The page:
PhD defence by Dagmawi Alemayehu Bekele

Title: Photonic crystal fano structures for all-optical signal processing

Principal supervisor: Professor Jesper Mørk, DTU Fotonik
Co-supervisor: Assoc. Prof. Kresten Yvind, DTU Fotonik
Co-supervisor: Dr. Luisa Ottaviano, DTU Fotonik

Evaluation Board
Dr. Lars Hagedorn Frandsen, DTU Fotonik
Dr. William Whelan-Curtin, Cork Institute of Techonology, Ireland
Dr. Alfredo De Rossi, Thales Research and Technology, France

Master of the Ceremony

Assoc. Professor Michael Galili, DTU Fotonik

In the digital age that we live in, the role of internet is increasingly important part of our daily lives. With most of our home appliances, computers, smartphones, vehicles, refrigerators etc., sharing information with each other, the internet traffic and the associated energy consumption have been increasing exponentially. In order to successfully meet these demands of Internet of Things, serious contributions to the advancement of technology must be achieved as the result of synergistic research activities between multidisciplinary fields of science. Surprisingly, the well-established electronic computing technology is reaching its physical limitation due to the high processing speed required to cope up with the exponentially growing internet traffic. As the speed of operation increases, the energy required for interconnection between various electronic processing units becomes very high, especially for longer wire connections.
On the other hand, fiber optics has proved to be the best means of sending large information over long distances, at low loss, and at high speed. Thus, optical interconnect is replacing the lossy electrical wires and substantially mitigating the energy and density problems. However, the next question is whether optics can be used to reduce energy dissipation within racks, chip-to-chip, and possibly on-chip communications.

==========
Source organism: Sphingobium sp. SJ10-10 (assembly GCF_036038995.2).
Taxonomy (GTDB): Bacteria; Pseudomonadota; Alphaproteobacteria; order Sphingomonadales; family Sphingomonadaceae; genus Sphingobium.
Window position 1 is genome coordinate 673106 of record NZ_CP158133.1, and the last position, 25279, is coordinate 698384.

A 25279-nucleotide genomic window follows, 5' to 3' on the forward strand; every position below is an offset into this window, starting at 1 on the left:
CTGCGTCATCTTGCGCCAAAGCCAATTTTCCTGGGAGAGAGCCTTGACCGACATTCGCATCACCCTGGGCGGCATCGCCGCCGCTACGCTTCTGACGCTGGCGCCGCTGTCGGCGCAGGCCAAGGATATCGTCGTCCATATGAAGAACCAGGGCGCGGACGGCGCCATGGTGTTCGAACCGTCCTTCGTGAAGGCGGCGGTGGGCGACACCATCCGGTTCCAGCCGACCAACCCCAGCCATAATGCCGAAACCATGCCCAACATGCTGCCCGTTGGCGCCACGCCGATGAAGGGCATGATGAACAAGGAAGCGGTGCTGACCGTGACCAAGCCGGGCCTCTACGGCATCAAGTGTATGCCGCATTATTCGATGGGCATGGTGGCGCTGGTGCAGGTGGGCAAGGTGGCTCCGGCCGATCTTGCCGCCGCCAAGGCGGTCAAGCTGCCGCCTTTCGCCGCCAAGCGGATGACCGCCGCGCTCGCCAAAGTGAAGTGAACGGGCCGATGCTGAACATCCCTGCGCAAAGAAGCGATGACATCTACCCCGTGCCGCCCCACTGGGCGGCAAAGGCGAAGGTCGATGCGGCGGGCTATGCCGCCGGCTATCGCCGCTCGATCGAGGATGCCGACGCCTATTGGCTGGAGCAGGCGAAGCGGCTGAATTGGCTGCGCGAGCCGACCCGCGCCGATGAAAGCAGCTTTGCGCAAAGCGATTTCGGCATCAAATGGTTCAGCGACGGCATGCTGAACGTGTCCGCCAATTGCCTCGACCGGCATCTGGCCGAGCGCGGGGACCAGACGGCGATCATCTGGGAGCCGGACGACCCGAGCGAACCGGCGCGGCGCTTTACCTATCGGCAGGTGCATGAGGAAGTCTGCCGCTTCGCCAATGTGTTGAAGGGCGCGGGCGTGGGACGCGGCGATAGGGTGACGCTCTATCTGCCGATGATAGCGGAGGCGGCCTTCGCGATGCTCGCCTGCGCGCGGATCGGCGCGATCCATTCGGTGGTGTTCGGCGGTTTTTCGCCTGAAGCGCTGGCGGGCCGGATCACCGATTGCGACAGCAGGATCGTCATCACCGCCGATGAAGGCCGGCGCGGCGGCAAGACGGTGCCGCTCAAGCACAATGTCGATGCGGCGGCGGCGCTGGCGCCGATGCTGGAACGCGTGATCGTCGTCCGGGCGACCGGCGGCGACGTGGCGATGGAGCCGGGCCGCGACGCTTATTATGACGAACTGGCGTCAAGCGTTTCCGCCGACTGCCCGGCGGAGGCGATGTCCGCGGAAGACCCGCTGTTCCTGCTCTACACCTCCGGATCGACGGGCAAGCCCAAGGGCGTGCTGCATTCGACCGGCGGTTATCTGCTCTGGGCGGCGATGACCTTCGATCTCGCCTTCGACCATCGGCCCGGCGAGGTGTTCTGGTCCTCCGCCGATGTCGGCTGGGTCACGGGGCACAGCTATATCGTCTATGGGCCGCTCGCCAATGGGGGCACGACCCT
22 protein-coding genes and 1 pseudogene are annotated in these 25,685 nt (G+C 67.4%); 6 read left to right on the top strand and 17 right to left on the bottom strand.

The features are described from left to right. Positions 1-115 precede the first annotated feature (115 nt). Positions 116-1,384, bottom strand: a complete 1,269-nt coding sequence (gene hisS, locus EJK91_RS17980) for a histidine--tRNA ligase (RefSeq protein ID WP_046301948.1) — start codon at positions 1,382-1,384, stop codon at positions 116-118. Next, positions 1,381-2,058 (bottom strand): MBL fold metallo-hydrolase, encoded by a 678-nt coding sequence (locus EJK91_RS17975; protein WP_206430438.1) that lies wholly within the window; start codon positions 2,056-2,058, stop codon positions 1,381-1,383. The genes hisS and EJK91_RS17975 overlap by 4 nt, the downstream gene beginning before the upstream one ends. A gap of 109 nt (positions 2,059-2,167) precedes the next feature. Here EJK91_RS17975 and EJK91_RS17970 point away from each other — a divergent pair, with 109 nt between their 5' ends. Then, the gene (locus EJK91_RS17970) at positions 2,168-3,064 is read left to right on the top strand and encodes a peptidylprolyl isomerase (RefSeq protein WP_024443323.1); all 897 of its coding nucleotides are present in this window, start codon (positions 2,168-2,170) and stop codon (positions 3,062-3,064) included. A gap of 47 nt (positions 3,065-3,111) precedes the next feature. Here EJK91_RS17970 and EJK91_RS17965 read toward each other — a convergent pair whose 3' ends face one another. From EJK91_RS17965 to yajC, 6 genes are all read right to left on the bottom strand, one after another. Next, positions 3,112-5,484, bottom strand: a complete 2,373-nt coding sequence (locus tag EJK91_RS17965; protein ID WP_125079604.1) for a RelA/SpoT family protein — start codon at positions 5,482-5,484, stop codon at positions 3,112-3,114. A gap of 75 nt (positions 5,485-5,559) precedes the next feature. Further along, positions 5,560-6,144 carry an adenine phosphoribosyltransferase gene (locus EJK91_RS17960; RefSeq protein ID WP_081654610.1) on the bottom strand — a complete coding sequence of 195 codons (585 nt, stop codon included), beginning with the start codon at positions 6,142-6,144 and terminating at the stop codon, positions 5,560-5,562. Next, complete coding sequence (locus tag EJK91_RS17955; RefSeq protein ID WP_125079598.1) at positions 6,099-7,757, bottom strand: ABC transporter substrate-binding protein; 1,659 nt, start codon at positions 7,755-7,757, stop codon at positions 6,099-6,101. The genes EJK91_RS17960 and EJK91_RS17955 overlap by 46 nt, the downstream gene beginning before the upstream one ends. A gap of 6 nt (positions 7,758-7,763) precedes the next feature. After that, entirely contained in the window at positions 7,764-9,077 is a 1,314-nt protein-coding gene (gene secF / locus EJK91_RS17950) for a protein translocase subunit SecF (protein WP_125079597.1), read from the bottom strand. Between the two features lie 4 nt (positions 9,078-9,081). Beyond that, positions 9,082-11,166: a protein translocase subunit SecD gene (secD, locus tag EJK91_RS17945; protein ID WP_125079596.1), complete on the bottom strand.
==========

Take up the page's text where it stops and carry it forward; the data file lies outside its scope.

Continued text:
Furthermore, optical technology has also the opportunity to go beyond being just a convenient pipe for ultrafast data transmission, it can actually perform data signal processing. This involves the efforts for building optical transistors that can perform all-optical switching and logic operations.
A good compromise is to use optically assisted signal processing which exploits optics for what it does well and electronics for what it does best. Optics can perform few functions very fast, and electronics is best for doing accurate complex computations with buffers and memory. Ultimately, electronics and optics in computing are more complementary than competitive.
In this Ph.D. thesis, we investigated a compact and energy efficient photonic integrated circuit, that is capable of performing bit-level all-optical switching such as wavelength conversion and optical time domain demultiplexing. The device is based on a resonant cavity which possesses a unique transmission property known as the Fano resonance, which can be turned ON or OFF using another optical signal on demand. The results show that such photonic integrated system has a potential to be used in next generation optical interconnect systems at low energy budget.


Tue 18 Sep 18
13:30 - 16:30


DTU Fotonik


Lyngby Campus

Bld. 306, aud. 37